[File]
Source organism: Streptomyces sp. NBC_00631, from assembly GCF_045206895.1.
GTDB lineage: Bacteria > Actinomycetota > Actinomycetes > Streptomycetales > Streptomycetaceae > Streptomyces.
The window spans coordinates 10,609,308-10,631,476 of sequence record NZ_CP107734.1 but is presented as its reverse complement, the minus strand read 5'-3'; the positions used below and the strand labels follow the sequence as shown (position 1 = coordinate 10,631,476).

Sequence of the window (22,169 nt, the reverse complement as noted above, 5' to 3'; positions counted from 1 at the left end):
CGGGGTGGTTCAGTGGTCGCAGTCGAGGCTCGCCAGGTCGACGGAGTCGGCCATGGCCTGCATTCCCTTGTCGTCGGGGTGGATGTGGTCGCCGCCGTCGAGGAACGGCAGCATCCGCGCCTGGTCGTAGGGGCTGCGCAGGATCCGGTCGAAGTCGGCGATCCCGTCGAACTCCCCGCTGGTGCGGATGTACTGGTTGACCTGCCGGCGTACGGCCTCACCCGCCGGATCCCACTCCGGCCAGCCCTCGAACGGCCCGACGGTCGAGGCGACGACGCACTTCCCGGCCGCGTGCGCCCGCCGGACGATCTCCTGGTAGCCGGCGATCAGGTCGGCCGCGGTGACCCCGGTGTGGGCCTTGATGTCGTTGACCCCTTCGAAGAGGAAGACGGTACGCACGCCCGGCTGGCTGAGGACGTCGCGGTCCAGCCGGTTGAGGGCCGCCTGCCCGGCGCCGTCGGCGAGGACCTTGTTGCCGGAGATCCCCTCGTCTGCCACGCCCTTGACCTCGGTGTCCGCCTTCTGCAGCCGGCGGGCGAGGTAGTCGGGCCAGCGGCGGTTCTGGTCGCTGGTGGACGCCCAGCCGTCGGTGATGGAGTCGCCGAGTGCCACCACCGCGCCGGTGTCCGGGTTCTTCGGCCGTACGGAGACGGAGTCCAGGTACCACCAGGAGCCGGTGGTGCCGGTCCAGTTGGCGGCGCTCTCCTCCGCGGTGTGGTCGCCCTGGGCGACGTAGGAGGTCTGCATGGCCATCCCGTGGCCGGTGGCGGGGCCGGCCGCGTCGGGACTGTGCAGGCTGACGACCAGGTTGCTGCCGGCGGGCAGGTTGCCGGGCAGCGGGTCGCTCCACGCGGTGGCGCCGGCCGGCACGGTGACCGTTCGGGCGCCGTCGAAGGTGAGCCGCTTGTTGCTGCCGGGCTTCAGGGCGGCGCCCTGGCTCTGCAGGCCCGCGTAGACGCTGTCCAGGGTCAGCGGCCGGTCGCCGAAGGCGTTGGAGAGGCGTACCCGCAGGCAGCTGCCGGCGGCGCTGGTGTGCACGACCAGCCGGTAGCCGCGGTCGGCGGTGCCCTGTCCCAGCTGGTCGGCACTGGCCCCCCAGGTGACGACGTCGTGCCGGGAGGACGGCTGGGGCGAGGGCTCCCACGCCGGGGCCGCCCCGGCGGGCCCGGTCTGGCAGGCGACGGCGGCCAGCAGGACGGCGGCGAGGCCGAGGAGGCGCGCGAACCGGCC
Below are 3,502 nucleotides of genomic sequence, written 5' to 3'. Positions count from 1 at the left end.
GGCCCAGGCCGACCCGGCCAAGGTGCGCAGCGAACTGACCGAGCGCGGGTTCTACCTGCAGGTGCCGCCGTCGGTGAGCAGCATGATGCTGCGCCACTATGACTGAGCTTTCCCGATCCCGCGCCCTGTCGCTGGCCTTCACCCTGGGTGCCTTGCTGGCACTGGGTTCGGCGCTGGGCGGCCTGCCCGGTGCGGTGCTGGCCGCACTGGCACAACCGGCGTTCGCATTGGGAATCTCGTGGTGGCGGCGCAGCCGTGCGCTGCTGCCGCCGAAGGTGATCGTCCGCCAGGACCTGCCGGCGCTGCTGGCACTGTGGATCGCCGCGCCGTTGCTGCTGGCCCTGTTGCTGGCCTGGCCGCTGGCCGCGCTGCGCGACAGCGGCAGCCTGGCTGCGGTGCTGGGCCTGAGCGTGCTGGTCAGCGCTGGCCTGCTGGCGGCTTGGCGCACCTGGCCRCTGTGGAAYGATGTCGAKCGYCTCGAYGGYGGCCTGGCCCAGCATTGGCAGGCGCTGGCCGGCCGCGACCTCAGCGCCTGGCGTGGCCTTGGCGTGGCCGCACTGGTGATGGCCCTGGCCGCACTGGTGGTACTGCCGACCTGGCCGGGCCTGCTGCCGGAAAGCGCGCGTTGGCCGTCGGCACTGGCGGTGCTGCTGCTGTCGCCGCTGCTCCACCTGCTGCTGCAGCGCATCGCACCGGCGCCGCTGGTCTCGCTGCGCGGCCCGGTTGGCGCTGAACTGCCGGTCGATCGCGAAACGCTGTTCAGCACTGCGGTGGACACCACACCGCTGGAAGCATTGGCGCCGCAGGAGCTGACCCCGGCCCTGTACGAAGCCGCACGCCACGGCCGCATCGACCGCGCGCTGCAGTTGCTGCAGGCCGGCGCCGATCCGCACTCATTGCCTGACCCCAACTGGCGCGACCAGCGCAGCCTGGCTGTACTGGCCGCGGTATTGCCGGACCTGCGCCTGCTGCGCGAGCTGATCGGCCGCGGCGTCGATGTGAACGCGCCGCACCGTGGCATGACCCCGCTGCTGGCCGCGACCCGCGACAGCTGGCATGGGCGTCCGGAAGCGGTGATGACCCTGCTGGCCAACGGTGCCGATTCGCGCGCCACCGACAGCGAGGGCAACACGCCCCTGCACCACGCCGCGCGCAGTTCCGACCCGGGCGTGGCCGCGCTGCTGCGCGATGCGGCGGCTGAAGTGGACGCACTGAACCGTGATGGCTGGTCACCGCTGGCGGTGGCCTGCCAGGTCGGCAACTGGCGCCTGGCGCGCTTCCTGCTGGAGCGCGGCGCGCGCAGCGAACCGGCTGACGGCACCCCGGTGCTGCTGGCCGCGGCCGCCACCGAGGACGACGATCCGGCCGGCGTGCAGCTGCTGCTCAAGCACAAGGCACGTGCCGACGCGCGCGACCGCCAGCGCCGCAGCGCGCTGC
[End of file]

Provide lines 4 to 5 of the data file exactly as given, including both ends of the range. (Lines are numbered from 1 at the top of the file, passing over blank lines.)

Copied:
Sequence of the window (22,169 nt, the reverse complement as noted above, 5' to 3'; positions counted from 1 at the left end):
CGGGGTGGTTCAGTGGTCGCAGTCGAGGCTCGCCAGGTCGACGGAGTCGGCCATGGCCTGCATTCCCTTGTCGTCGGGGTGGATGTGGTCGCCGCCGTCGAGGAACGGCAGCATCCGCGCCTGGTCGTAGGGGCTGCGCAGGATCCGGTCGAAGTCGGCGATCCCGTCGAACTCCCCGCTGGTGCGGATGTACTGGTTGACCTGCCGGCGTACGGCCTCACCCGCCGGATCCCACTCCGGCCAGCCCTCGAACGGCCCGACGGTCGAGGCGACGACGCACTTCCCGGCCGCGTGCGCCCGCCGGACGATCTCCTGGTAGCCGGCGATCAGGTCGGCCGCGGTGACCCCGGTGTGGGCCTTGATGTCGTTGACCCCTTCGAAGAGGAAGACGGTACGCACGCCCGGCTGGCTGAGGACGTCGCGGTCCAGCCGGTTGAGGGCCGCCTGCCCGGCGCCGTCGGCGAGGACCTTGTTGCCGGAGATCCCCTCGTCTGCCACGCCCTTGACCTCGGTGTCCGCCTTCTGCAGCCGGCGGGCGAGGTAGTCGGGCCAGCGGCGGTTCTGGTCGCTGGTGGACGCCCAGCCGTCGGTGATGGAGTCGCCGAGTGCCACCACCGCGCCGGTGTCCGGGTTCTTCGGCCGTACGGAGACGGAGTCCAGGTACCACCAGGAGCCGGTGGTGCCGGTCCAGTTGGCGGCGCTCTCCTCCGCGGTGTGGTCGCCCTGGGCGACGTAGGAGGTCTGCATGGCCATCCCGTGGCCGGTGGCGGGGCCGGCCGCGTCGGGACTGTGCAGGCTGACGACCAGGTTGCTGCCGGCGGGCAGGTTGCCGGGCAGCGGGTCGCTCCACGCGGTGGCGCCGGCCGGCACGGTGACCGTTCGGGCGCCGTCGAAGGTGAGCCGCTTGTTGCTGCCGGGCTTCAGGGCGGCGCCCTGGCTCTGCAGGCCCGCGTAGACGCTGTCCAGGGTCAGCGGCCGGTCGCCGAAGGCGTTGGAGAGGCGTACCCGCAGGCAGCTGCCGGCGGCGCTGGTGTGCACGACCAGCCGGTAGCCGCGGTCGGCGGTGCCCTGTCCCAGCTGGTCGGCACTGGCCCCCCAGGTGACGACGTCGTGCCGGGAGGACGGCTGGGGCGAGGGCTCCCACGCCGGGGCCGCCCCGGCGGGCCCGGTCTGGCAGGCGACGGCGGCCAGCAGGACGGCGGCGAGGCCGAGGAGGCGCGCGAACCGGCC